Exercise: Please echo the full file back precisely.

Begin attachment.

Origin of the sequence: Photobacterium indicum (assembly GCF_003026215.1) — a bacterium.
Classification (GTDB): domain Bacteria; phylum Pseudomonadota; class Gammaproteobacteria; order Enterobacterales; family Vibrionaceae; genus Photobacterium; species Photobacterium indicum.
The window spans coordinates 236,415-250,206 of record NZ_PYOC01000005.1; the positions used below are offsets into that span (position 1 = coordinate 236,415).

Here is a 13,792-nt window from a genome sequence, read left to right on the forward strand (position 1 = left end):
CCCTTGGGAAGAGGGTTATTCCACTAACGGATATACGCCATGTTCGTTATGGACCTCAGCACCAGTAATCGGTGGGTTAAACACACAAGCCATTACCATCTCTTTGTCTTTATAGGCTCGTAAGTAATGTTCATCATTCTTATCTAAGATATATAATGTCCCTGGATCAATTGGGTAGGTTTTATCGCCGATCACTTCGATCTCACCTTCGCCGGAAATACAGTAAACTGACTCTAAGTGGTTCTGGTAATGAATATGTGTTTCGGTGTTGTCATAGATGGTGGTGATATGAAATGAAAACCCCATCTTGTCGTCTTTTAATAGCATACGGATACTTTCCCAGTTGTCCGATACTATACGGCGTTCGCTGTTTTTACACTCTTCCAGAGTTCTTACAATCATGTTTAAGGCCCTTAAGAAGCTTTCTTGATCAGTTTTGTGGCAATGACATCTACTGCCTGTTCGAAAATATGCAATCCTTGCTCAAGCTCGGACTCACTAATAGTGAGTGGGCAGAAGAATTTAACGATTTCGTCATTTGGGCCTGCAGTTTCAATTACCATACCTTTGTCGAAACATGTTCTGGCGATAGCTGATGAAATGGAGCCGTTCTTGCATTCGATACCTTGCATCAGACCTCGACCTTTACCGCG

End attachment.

Origin of the sequence: Photobacterium indicum (assembly GCF_003026215.1) — a bacterium.
Classification (GTDB): domain Bacteria; phylum Pseudomonadota; class Gammaproteobacteria; order Enterobacterales; family Vibrionaceae; genus Photobacterium; species Photobacterium indicum.
The window spans coordinates 236,415-250,206 of record NZ_PYOC01000005.1; the positions used below are offsets into that span (position 1 = coordinate 236,415).

Here is a 13,792-nt window from a genome sequence, read left to right on the forward strand (position 1 = left end):
CCCTTGGGAAGAGGGTTATTCCACTAACGGATATACGCCATGTTCGTTATGGACCTCAGCACCAGTAATCGGTGGGTTAAACACACAAGCCATTACCATCTCTTTGTCTTTATAGGCTCGTAAGTAATGTTCATCATTCTTATCTAAGATATATAATGTCCCTGGATCAATTGGGTAGGTTTTATCGCCGATCACTTCGATCTCACCTTCGCCGGAAATACAGTAAACTGACTCTAAGTGGTTCTGGTAATGAATATGTGTTTCGGTGTTGTCATAGATGGTGGTGATATGAAATGAAAACCCCATCTTGTCGTCTTTTAATAGCATACGGATACTTTCCCAGTTGTCCGATACTATACGGCGTTCGCTGTTTTTACACTCTTCCAGAGTTCTTACAATCATGTTTAAGGCCCTTAAGAAGCTTTCTTGATCAGTTTTGTGGCAATGACATCTACTGCCTGTTCGAAAATATGCAATCCTTGCTCAAGCTCGGACTCACTAATAGTGAGTGGGCAGAAGAATTTAACGATTTCGTCATTTGGGCCTGCAGTTTCAATTACCATACCTTTGTCGAAACATGTTCTGGCGATAGCTGATGAAATGGAGCCGTTCTTGCATTCGATACCTTGCATCAGACCTCGACCTTTACCGCG